Our Times 3

Michal Rozworski

  • Canada needs a Green New Deal

    With every new decision to support fossil fuel infrastructure and corporate restructuring in the name of profit, the scale of the alternative plan to counter these actions needs to become more ambitious and far-reaching. A Green New Deal can put workers and the environment at the centre of economic policy and ensure that the necessary transformation reaches all areas of people’s lives.

  • Trudeau’s ‘progressive’ trade agenda is anything but

    Mass protests against free-trade agreements have died off since the days of the annual confrontations in the aughts, but this is at least in part because progress on opening trade globally appears to have stalled. In recent years, international trade volumes relative to global GDP even fell substantially for the first time in decades. Canada, however, has pushed back against this tide over the past few years, signing several major new pacts.

  • Lessons from the 70th birthday of the National Health Service

    This summer marks the 70th anniversary of the United Kingdom’s National Health Service (NHS). When it was established in 1948, the NHS was the world’s first universal healthcare system. It quickly became a beacon of what a decommodified public service could be: open to all, free at the point of service and paid out of taxes. Healthcare was dispensed according to need and funded according to ability to pay.

  • The Ontario election isn’t about deficits, and that’s a good thing

    How big is your deficit? This Ontario election, no one seems to care. There is more and more light sneaking through the widening cracks in Canada’s austerity consensus. Hopefully, it will shine not only on the latest vote-buying scandal or bout of red-baiting but hit upon some of the big questions of economic policy. Here, the relevant question is not “how big is your deficit,” but “who will it benefit?” Or, put most expansively, “how are you going to transform the economy?”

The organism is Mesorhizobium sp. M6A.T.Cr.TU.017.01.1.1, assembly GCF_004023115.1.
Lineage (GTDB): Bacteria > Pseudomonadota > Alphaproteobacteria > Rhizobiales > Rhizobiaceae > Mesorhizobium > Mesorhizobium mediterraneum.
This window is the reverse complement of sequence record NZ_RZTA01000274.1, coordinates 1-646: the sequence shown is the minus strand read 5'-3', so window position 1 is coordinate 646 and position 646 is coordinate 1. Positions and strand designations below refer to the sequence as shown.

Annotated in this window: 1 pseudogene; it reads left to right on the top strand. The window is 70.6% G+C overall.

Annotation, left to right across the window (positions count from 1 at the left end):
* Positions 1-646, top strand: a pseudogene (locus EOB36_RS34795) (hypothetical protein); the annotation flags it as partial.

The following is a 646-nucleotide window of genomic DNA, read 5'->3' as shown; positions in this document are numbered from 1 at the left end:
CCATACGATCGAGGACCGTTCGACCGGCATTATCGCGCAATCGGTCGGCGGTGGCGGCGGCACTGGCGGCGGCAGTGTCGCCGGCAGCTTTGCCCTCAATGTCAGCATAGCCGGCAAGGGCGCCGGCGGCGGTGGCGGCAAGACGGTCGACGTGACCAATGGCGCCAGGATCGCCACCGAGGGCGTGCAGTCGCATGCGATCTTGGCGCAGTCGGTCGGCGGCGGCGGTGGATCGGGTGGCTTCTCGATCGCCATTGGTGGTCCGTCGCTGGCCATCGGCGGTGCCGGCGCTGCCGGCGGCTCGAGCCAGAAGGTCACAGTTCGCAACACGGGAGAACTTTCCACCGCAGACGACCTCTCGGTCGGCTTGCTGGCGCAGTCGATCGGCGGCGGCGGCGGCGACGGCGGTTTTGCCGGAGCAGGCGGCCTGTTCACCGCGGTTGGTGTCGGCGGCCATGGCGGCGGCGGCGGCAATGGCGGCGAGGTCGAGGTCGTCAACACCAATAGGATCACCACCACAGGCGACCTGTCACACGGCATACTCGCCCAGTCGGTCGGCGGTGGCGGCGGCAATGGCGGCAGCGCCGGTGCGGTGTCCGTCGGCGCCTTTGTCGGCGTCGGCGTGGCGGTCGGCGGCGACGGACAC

• For the 150th, let’s also re-make our economic myths

    Every society needs its myths. But as much as myths and stories can empower, they can also be damaging. Here are three economic myths about Canada that could use re-writing. The first economic myth to remake is that we are “hewers of wood and drawers of water” — or, in more contemporary terms, extractors of some of the dirtiest fossil fuels known to humankind.

  • Economic power to the people!

    Sadly little known today, Robinson was a radical, defiantly outside the mainstream. She engaged the orthodoxy of her day in fiery debates, defending the core belief that the free-market profit system was no way to organize the economy and society. In this, Robinson was very much like the Marxist economists of her day, although she was explicit that she was not a Marxist.

  • How not to fund infrastructure

    Recycling is supposed to be a good thing, so when the federal Liberals quietly announced that “asset recycling” would be part of their strategy for meeting their much-ballyhooed infrastructure promises, not many eyebrows were raised. They should have been. Asset recycling is an obscure code word for selling our public goods for private profit. It’s privatization by another name.

  • Could Bernie Sanders’ surge be the end of Tom Mulcair?

    The point is not to copy or even approximate the specifics of the Sanders campaign here in Canada. A revitalized left that responds to the problems the vast majority of us face in one way or another, and that recognizes the economy as a playground for elites, can reignite a political movement to take back power from elites across the board.

  • Deficit discussion overshadows economic debate Canada needs

    Today’s economic debate will likely stay in a rut well worn by decades of right-wing austerity and its victory in the sphere of ideas. At the same time, inequality and stagnation have created fertile ground to spark new ideas. Who will ignite them?

  • Canada’s Austerity Consensus

    A consensus that has emerged over decades will not be broken easily. While putting a single man’s face to it may be useful to start the conversation, we will need to go further, examining the systemic challenges that prevent a parting with austerity — whether the slow-simmering kind Canadians are now experiencing, or sharper variants.

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